The first topic I chose was about saving time. This was of particular interest to me because, being a college student, I have many things to do, and never enough time to get everything done. In this essay, Seneca describes how time is constantly slipping away from us, and most of the time we spend is without purpose. Therefore he advises us to not to waste anymore time because by the time we die, it will be too late. In connection to our lecture on Monday, three of the four psychological techniques can be applied to the concept of saving time. As time is slipping away, we should be pondering, "What if I didn't have this time that has been given to me?" The thought alone should give you a greater appreciation for the time you have, making you value it more. We experience hedonic adaptation in reference to time because we grow accustomed to having control over what we do with our time, all the while unaware that time is slipping away. Related to this idea is the dichotomy of control, meaning that some things we have complete control of, some things we have partial control of, and some things are completely out of our control. Time is related to all three of these concepts because although we can not control time ticking away, we can somewhat control what we do with our time. Prior obligations do take some of the time that we have, but it is our decision to do with our free time whatever we choose.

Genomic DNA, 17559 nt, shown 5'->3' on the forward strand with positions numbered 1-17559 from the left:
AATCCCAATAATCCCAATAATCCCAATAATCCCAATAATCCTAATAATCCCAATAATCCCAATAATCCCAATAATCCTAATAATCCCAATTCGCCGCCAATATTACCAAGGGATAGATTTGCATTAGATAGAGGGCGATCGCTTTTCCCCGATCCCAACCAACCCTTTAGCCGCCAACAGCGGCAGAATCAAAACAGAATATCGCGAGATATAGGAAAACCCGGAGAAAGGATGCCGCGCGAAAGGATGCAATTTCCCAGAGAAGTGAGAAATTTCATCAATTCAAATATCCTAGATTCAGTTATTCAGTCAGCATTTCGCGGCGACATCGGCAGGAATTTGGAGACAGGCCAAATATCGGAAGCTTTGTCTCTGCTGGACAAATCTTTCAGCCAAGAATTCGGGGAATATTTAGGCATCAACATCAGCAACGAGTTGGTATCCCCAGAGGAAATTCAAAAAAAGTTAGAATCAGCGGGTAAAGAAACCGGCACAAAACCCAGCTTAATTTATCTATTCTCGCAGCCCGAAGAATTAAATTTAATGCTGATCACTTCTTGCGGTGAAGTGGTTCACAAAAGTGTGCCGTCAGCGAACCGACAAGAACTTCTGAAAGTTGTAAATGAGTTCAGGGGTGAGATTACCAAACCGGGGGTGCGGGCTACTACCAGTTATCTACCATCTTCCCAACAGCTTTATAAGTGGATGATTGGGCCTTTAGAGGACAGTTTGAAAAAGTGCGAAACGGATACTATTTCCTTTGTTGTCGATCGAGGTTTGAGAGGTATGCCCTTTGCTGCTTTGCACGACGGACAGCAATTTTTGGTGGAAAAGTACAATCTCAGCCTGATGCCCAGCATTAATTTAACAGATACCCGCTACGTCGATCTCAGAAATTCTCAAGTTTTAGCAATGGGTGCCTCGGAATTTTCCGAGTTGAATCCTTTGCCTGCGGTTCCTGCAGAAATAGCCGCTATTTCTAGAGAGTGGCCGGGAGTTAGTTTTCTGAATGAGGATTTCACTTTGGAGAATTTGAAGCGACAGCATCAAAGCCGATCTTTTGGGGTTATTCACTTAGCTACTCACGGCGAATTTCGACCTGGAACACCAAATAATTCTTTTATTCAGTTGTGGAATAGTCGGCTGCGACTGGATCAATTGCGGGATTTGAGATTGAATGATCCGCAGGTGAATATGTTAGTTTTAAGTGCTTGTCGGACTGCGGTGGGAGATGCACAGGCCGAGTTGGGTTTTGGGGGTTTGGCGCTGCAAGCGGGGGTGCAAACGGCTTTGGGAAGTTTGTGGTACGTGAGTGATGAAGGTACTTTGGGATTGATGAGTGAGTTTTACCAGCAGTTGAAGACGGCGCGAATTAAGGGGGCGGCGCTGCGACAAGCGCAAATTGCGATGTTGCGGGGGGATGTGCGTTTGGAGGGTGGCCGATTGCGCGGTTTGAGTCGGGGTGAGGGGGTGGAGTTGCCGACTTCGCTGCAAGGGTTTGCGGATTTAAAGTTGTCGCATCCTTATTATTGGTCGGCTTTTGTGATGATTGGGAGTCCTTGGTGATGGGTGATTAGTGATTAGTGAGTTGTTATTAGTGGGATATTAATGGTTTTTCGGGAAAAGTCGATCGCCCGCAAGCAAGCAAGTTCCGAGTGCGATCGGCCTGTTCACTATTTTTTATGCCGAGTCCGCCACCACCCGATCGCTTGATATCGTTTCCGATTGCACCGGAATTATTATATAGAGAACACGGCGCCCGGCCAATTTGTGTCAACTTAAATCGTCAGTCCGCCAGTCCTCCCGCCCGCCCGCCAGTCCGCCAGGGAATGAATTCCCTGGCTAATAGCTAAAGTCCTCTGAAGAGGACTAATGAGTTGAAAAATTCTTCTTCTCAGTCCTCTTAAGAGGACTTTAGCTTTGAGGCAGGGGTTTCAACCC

The second of the Seneca letters that I read concerned true and false friendships. Seneca felt that a true friend is someone you can trust, and who knows you as well as you know yourself. You should feel comfortable telling your friends anything, and you should keep friends that are loyal and are not deceiteful. Seneca's thoughts about this topic can be related to the philisophical techniques of negative visualization and self-denial. For example, if you visualize your life without your true friends, you will learn to appreciate their company more, and not take for granted their presence in your life. Self-denial could also be practiced by putting yourself in a situation in which you are around complete strangers. Therefore when you are with your friends, you will be able to reflect on that experience and enjoy the comfortibility of the situation.